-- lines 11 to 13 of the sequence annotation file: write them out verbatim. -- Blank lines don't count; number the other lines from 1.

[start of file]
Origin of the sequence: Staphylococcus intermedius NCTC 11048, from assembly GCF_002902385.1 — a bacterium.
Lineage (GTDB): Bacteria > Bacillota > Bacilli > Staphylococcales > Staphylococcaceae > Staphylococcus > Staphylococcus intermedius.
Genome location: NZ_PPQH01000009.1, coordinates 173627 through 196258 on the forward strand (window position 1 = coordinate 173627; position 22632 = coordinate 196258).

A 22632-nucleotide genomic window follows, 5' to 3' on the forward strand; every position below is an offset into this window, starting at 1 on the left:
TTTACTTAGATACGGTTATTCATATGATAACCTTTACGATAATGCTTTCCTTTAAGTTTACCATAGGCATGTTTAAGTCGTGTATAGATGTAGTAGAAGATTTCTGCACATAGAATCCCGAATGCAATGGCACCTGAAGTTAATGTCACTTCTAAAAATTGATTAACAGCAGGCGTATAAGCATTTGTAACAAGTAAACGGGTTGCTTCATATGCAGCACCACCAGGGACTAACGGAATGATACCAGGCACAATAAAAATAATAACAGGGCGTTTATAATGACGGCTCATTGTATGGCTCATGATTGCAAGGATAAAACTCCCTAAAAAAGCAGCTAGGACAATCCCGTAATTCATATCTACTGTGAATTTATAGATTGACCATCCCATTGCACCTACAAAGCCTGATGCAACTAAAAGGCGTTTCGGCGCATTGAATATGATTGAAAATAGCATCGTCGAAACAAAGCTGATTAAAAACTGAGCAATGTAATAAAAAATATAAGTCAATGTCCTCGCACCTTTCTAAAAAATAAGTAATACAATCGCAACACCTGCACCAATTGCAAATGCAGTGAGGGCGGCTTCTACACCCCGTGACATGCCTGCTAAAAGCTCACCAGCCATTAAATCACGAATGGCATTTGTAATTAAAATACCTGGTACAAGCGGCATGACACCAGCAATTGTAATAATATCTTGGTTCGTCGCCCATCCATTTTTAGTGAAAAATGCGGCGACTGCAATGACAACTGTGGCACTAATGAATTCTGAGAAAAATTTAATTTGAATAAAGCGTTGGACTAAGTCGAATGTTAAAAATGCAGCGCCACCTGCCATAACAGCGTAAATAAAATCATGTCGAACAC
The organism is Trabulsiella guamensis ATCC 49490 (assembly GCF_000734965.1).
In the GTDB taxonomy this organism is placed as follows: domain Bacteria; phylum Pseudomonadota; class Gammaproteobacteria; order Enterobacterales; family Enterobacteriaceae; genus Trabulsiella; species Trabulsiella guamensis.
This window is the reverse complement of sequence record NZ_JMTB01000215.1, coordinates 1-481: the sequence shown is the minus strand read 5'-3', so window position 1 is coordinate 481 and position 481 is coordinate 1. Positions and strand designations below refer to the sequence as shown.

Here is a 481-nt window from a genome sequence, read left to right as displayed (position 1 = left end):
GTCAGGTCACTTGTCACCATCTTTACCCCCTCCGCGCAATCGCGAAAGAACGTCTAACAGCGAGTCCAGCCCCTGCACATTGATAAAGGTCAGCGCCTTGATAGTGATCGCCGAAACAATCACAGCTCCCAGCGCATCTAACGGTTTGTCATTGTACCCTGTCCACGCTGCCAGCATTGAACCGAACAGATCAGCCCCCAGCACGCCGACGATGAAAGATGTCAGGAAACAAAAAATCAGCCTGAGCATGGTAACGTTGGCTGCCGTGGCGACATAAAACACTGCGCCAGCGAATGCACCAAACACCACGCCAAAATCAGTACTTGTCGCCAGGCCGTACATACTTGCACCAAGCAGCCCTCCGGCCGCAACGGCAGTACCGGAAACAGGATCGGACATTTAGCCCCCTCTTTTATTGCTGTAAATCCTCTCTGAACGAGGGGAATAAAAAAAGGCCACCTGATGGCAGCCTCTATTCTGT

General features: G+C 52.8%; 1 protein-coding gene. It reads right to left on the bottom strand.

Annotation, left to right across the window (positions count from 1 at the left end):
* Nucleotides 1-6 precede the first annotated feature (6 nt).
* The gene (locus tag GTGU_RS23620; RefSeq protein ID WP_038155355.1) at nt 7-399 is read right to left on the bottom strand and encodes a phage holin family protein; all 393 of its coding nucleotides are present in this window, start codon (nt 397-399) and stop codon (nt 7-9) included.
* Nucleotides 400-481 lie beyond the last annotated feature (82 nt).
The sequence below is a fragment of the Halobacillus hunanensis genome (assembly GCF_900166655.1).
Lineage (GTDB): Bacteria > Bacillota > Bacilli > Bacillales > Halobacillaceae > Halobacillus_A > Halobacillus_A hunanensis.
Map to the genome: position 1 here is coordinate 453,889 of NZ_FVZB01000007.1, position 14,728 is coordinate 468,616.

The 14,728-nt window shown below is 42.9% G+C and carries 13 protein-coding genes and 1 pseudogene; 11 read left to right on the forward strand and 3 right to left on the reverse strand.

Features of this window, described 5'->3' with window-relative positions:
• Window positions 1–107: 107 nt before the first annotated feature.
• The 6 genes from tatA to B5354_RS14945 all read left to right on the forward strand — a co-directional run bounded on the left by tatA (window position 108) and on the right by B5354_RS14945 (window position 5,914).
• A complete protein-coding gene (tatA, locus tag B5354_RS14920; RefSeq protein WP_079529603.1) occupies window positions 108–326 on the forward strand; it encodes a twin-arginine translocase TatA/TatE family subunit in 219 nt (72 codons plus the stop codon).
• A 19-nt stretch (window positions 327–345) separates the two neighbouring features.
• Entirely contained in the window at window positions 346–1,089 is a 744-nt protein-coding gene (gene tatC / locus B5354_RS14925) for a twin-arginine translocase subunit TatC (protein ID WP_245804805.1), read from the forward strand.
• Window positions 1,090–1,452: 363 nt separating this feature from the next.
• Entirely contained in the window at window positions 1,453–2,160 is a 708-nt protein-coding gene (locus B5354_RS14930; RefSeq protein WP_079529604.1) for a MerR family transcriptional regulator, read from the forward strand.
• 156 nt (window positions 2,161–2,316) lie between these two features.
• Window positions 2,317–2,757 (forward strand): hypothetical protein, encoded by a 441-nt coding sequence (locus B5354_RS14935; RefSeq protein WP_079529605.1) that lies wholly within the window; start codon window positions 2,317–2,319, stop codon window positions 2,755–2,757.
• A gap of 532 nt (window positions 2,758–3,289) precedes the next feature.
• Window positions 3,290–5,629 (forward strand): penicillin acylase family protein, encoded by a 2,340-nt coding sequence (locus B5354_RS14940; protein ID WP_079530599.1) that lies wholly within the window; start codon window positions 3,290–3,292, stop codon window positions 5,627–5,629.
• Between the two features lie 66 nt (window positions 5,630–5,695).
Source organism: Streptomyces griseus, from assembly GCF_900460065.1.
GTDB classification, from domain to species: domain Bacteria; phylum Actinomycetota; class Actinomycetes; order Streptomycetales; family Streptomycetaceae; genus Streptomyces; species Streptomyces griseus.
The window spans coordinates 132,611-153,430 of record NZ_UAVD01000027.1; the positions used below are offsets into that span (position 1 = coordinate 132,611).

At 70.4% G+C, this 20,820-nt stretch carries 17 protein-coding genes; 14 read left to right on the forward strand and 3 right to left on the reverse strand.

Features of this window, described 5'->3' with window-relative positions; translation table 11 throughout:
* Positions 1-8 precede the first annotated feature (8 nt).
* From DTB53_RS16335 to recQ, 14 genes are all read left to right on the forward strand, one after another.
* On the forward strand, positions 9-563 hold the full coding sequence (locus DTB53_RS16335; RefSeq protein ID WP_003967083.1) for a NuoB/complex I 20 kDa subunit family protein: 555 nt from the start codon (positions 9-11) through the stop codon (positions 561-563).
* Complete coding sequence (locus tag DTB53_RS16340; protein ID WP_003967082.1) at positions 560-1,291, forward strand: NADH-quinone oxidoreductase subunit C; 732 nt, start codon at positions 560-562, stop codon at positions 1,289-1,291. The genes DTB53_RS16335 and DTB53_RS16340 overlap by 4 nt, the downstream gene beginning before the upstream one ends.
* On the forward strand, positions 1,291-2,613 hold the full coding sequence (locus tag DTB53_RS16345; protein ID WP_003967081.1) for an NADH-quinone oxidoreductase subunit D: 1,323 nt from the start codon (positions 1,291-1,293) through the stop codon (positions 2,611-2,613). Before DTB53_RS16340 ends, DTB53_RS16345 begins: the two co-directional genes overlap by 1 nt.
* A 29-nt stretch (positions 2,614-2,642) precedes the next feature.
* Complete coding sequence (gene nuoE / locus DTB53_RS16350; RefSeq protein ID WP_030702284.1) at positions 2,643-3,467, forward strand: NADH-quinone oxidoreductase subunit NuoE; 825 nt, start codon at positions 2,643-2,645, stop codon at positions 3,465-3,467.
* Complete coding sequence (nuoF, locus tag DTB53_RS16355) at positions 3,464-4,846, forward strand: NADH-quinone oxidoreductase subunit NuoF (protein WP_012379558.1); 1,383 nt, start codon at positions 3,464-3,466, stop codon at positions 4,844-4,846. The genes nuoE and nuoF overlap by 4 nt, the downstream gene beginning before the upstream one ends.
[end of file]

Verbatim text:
General features: G+C 52.8%; 1 protein-coding gene. It reads right to left on the bottom strand.

Annotation, left to right across the window (positions count from 1 at the left end):
* Nucleotides 1-6 precede the first annotated feature (6 nt).